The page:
Engage Bmore 485During his programs, Bradley encountered supportive mentors through both his social work (e.g., Danita Hall, Frances Spann, Rushondra James, Maryah Fram, and Eunika Simmons) and public health (e.g., Debbie Billings, Ed Frongillo, Lucy Annang Ingram, Stacy Smallwood) programs who helped him further his ideas and encouraged him to pursue a Ph.D. after his 2014 graduation. In particular, he remembers the two interactions that shifted his path toward a doctoral degree. After asking students about their career plans, Fram was adamant that Bradley continue his education. Shortly thereafter, he found himself enraptured by a community health course taught by Billings. At the end of the course, she told Bradley that he should definitely pursue a doctoral degree. “These two interactions demonstrate how significant and imperative it is for professors to be invested in their students,” say Bradley. “And with their encouragement, I had confidence that was something I actually could achieve.”

In choosing his doctoral program in public health at Johns Hopkins, which is located in Baltimore, Bradley factored in how both the School and the city could complement his growth as a researcher and activist-scholar. Over time, he has cultivated expertise in how community mobilization and power can serve as critical mechanisms to achieve social change and create a space for dialogue that leads people to resist oppressions that disrupt health.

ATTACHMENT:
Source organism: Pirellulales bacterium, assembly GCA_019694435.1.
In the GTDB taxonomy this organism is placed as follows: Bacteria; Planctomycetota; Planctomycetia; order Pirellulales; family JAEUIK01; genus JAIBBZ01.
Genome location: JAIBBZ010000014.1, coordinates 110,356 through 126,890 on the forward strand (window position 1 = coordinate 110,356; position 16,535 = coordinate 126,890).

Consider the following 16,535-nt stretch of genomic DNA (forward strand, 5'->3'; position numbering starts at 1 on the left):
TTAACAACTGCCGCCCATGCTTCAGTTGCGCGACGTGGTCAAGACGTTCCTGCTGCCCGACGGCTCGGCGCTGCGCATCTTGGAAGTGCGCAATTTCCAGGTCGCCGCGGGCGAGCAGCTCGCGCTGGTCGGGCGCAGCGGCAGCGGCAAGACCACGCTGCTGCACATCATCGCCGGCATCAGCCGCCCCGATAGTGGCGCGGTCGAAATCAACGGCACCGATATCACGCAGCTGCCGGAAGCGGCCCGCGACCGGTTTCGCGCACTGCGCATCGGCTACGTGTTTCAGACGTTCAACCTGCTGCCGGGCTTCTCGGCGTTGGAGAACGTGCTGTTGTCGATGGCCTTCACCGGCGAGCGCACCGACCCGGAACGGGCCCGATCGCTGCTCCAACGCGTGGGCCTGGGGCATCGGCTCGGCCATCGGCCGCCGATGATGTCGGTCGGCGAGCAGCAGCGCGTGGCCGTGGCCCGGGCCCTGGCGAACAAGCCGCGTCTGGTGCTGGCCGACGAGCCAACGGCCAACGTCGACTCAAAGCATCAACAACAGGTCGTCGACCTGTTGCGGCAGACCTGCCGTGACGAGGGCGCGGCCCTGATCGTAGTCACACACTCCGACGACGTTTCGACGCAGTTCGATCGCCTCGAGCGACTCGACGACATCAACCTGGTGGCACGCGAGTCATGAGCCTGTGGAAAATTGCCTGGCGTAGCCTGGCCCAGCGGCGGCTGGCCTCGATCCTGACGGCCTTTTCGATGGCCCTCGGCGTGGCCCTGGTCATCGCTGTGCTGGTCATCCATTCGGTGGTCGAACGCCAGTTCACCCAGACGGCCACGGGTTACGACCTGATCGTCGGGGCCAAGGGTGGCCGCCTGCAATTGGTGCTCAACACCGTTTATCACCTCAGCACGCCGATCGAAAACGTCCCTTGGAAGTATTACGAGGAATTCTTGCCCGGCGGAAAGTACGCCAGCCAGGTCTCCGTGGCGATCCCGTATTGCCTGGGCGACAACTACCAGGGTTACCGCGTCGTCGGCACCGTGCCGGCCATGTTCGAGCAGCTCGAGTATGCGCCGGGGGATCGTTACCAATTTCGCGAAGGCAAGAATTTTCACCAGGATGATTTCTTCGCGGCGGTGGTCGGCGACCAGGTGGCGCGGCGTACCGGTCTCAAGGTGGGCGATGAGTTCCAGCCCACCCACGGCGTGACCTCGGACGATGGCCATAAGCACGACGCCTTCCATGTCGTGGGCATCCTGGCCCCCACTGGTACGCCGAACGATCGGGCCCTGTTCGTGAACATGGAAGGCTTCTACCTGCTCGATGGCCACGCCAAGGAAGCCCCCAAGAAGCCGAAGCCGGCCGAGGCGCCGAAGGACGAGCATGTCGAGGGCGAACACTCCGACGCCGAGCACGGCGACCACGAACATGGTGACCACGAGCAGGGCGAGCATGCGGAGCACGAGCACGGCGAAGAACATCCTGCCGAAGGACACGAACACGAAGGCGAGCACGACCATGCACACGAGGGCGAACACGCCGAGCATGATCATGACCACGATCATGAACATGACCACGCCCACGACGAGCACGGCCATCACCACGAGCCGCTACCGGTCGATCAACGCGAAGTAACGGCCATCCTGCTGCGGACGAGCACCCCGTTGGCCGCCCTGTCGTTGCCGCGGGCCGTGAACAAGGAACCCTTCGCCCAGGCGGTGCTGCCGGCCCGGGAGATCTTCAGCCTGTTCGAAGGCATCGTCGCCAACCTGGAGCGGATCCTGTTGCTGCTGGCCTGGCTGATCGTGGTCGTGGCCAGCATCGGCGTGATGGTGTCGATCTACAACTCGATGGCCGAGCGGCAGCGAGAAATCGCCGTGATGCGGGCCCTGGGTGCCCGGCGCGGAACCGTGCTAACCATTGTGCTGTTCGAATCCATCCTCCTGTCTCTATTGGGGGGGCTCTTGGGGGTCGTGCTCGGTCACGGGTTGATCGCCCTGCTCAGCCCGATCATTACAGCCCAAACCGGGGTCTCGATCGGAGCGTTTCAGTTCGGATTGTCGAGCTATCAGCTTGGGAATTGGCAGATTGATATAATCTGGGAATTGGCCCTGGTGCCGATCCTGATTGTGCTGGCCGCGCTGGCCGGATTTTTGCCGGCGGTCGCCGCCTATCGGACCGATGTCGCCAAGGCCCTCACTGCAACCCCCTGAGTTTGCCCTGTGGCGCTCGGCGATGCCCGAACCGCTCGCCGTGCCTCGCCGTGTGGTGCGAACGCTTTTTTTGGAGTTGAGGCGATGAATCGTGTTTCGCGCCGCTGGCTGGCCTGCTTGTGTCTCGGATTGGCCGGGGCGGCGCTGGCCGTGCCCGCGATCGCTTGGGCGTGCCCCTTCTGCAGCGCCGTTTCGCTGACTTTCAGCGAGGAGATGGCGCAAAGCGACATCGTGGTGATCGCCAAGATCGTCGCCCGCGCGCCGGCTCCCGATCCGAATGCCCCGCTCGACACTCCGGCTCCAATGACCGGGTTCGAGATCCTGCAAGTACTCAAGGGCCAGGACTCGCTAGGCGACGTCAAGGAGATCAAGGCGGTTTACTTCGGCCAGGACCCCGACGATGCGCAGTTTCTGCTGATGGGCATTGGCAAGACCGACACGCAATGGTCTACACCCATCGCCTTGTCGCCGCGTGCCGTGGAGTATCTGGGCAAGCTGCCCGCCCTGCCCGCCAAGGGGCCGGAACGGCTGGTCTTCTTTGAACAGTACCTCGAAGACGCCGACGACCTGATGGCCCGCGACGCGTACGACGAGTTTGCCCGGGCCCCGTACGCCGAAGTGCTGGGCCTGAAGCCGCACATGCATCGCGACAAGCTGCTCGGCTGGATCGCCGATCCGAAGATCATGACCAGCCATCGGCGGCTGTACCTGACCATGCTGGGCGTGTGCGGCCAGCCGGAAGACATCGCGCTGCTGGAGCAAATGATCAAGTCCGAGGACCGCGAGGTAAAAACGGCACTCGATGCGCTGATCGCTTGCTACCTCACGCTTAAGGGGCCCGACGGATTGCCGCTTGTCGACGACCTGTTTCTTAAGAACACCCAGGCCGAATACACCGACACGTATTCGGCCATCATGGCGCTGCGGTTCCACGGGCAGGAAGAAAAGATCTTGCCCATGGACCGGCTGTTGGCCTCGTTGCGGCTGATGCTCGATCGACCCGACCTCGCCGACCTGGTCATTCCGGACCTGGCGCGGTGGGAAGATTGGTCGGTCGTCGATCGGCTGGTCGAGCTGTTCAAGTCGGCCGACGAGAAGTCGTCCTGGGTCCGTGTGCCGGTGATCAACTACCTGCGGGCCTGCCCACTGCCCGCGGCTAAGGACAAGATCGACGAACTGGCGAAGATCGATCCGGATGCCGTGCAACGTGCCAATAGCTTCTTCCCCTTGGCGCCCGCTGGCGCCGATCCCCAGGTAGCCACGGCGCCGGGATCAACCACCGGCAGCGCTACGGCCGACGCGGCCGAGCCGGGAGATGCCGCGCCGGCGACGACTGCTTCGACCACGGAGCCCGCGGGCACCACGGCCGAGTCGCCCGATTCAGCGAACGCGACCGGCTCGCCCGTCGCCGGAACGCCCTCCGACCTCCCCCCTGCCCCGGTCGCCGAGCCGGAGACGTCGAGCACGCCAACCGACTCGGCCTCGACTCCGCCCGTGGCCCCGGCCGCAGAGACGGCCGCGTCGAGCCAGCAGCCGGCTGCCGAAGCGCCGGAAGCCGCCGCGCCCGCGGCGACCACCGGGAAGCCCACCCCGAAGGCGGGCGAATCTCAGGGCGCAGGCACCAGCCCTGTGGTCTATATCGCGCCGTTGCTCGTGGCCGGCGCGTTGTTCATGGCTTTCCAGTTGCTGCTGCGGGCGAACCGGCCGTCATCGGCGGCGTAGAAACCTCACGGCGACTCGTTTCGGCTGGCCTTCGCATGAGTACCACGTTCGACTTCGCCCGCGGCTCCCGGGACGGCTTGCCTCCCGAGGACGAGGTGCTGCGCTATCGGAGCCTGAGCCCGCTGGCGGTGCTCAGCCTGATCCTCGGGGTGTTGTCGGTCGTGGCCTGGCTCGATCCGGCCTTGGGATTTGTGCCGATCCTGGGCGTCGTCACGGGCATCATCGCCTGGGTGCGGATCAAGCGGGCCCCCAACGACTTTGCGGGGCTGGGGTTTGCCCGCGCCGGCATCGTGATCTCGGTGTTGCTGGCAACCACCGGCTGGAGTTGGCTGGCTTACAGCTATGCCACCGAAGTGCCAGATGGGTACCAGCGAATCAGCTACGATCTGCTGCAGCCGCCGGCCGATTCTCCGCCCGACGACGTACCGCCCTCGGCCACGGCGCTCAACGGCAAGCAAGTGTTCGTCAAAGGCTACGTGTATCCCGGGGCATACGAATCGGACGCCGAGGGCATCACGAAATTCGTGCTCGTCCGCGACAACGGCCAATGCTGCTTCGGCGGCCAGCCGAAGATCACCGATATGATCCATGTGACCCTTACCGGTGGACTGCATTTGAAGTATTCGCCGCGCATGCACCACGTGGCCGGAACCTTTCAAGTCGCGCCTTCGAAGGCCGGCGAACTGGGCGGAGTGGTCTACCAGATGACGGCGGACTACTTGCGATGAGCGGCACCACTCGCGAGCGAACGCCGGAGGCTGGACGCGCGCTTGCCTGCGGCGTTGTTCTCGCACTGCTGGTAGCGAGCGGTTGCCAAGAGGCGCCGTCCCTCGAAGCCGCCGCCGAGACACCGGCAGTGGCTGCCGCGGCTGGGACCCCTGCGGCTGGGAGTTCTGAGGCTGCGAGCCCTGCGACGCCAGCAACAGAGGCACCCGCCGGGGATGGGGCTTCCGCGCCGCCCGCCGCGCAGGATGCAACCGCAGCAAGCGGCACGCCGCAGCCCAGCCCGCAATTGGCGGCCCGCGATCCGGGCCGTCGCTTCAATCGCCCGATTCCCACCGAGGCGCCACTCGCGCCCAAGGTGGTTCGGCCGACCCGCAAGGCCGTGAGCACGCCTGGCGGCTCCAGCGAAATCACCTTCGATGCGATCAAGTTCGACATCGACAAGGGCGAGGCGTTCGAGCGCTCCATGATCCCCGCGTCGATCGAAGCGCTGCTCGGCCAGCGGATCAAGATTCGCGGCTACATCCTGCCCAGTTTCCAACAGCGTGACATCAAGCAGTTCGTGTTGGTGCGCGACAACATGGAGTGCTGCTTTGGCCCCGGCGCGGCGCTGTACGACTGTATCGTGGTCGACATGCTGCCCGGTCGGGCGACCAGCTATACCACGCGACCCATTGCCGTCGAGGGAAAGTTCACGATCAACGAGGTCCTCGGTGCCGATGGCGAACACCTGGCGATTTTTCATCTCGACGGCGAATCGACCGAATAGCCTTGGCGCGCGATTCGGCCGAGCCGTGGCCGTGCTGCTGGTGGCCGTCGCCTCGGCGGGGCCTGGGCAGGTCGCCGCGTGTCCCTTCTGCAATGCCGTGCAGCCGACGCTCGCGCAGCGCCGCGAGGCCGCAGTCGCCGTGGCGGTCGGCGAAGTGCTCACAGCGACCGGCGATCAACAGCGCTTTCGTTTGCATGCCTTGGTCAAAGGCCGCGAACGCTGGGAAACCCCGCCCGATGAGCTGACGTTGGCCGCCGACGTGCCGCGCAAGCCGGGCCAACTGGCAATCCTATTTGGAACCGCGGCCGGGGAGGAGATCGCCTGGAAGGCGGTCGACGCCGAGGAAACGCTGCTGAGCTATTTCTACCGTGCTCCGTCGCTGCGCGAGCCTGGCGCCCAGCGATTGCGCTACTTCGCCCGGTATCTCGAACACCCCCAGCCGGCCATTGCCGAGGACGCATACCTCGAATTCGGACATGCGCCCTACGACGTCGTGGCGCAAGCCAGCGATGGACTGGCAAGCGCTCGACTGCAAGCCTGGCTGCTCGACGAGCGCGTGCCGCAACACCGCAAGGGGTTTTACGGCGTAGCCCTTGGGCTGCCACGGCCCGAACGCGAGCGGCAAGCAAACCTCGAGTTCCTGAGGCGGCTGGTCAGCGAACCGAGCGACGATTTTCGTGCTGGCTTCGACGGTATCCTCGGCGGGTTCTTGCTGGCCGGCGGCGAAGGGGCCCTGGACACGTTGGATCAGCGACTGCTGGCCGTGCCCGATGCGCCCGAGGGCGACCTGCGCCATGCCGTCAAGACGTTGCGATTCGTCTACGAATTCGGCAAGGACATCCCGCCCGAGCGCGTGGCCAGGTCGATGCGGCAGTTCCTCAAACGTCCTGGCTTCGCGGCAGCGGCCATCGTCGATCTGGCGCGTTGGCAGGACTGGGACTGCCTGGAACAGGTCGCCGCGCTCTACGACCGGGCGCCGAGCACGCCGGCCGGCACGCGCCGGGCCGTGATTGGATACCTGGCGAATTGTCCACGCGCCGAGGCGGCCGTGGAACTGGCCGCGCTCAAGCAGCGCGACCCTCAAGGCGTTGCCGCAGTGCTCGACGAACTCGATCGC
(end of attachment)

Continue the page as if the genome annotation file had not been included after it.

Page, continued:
More specifically, Bradley engages these ideas in the study of the sexual health and well-being of black men and black gay men in particular. “My interests relate to exploring structural context and community mobilization in public health strategies,” says Bradley. “Currently, one of my projects looks at the relationship between self-reported sexual identity and the health profiles of black men in the National Health Interview Survey administered by the CDC. Another project examines the structure of social networks of black gay men and other black men who have sex with men in Baltimore City and metropolitan area.”

The overall objective of his research is to examine HIV transmission pathways in the structure of one’s social relationships and to consider the association between access to social capital within social and affiliation networks and outcomes of sexual health and well-being. “I aspire to contribute to the world as a co-constructor of social change using the art of conversation, spirituality, and intellectual inquiry to uncover hidden opportunities and resources that promote healing,” says Bradley.